Coping with Eczema in Children

I never thought of a skin condition as a chronic illness. I always thought a little itching was not that bad, just rub some cream on the rash and it will get better. This was well before I had to watch my child struggle with the affliction of eczema. I realized how serious a skin condition can be the first time I had to put socks on my infant’s hands to keep her from scratching herself until her skin was open, weeping and bloody. For those with eczema, it is more than just really dry skin or a patchy red rash. They can’t just put cream on it and make it better. It is a daily battle to not scratch even though it feels like tiny bugs are crawling all over their body. It is a ritual of lotions, creams, and moisturizers several times a day. For me, as a parent of a child with eczema, all I can do is have hope that tomorrow we will wake up to not have to worry about any of this anymore.

My daughter was diagnosed with eczema, or atopic dermatitis, at her two month check up by her pediatrician. She is my third child, and I knew something was different and that this was more than just the normal dry skin that new born babies sometimes experience. Luckily at this point, she was too young to agitate the condition by scratching. At first the pediatrician told us to use oatmeal baths and moisturizers. Being a work at home mother, I was able to put moisturizers on her several times a day. After two months of moisturizing, there was no change. At four months old she was prescribed a topical non steroid cream. It seemed to help a little and worked for a few months. As she got older the condition did not get better, it worsened spreading all over her body. To make matters worse she would scratch and rub her body until the skin was raw. We would do everything to keep her covered so she could not scratch and make it worse. This included cotton footed pajamas at bed time, socks on her hands, and tights instead of socks for her feet. At age one, my daughter was prescribed a topical steroid cream. This also seemed to help matters for a short period of time. She seemed to do better on it for a few months then the condition would inflame again, and seemed to come back even stronger than it had been before.

By age two, we were just about at our wits end. She was suffering so much and nothing we were doing was helping her at all. The pediatrician then referred us to an allergist and put her on an oral medication for ten days. Those ten days were glorious. Hardly any scratching, and she almost completely healed. The first day off of the oral medication, the eczema was back. We were heartbroken. The allergist ran tests to see if my daughter was allergic to something that may be causing the eczema. He found a few mild allergies and we did the allergy control for 6 months. There was still no change in her condition. After this, we opted to see a dermatologist. The dermatologist diagnosed her case as severe. She told us the best we can do is to manage her condition with proper care and medication until she outgrows the eczema. One important thing we learned from the dermatologist is not to use topical cortisone creams on eczema. In many cases this will only worse the itching.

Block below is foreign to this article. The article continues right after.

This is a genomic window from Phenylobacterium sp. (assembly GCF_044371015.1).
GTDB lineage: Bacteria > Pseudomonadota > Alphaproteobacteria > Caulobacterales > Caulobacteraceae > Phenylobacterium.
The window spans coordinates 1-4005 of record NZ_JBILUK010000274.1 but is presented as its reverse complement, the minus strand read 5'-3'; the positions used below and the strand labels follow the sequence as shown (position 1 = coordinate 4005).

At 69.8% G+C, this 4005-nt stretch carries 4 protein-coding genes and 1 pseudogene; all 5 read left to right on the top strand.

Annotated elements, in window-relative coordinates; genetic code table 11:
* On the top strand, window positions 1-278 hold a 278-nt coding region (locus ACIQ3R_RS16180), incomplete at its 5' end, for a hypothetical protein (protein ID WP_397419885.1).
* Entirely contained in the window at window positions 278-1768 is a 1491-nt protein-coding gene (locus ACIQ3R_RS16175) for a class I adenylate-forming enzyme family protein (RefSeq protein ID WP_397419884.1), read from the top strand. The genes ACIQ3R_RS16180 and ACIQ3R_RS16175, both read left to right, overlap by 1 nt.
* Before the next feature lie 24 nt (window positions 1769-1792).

It has now been a year since we have been to the dermatologist. My daughter’s eczema is not gone, but it is much better. We are managing her condition with a combination of medications, moisturizers, and oatmeal baths. Many people have made suggestions to us on different remedies to try for our daughter, some we have tried, others we have not. Each case of eczema is different and what works for some, may not work for others. Below you will find a list of remedies we have tried, or been told about. Hopefully one of these will help you or someone with eczema in your life.

Oatmeal bath, either store bought or homemade. We currently use a homemade one.

Moisturizing lotions, oils, butters, or jellies, we have tried so many of these that I can not even name them all. What works for us is to find one that doesn’t burn or sting when applied and stick with it until it doesn’t feel good anymore.

Noxzema, use this as a cleanser for the entire body. According to several people I have spoken with regarding this, originally it was not called Noxzema and it cured someone’s eczema. They wrote to the company about the experience and that is how the cleanser got the name Noxzema. (http://www.amusingfacts.com/facts/Detail/noxema.html)

Crisco, yes I do mean the shortening. I know it sounds crazy, but it worked for a while for us. This was suggested by our allergist. It works as a moisturizer similar to petroleum jelly, just thicker.

Prescriptions will of course been to be prescribed by your physician. Here is a list of the different medications my daughter has been prescribed. This list is only meant to inform you of the different treatment options that we have been offered by our doctors. My daughter has been prescribed topical steroids, topical non-steroids, oral steroids, anti-allergy medications, oral anti-itch medications, oral antibiotics, and topical antibiotics. There may be other treatment options out there that could work for you. Consult with your doctor to see if prescriptions are necessary in your case and what combination of medications will work best for you.

After almostĀ 11 years, eczema is still a daily struggle for my daughter and for our family. I hope by writing this article someone else will be more informed and have better tools to deal with this condition.

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Diary of a Tonsillectomy & Adenoidectomy

The blog post below is an article that I wrote back in 2008. My best friend is about to go through this with her son so I felt like I should put it on my blog not only for her, but for others to view as well. While we were going through the surgery and healing I kept on thinking about how no one told me or warned me exactly what to expect. I wanted to help prepare other parents for what could possibly occur during this process.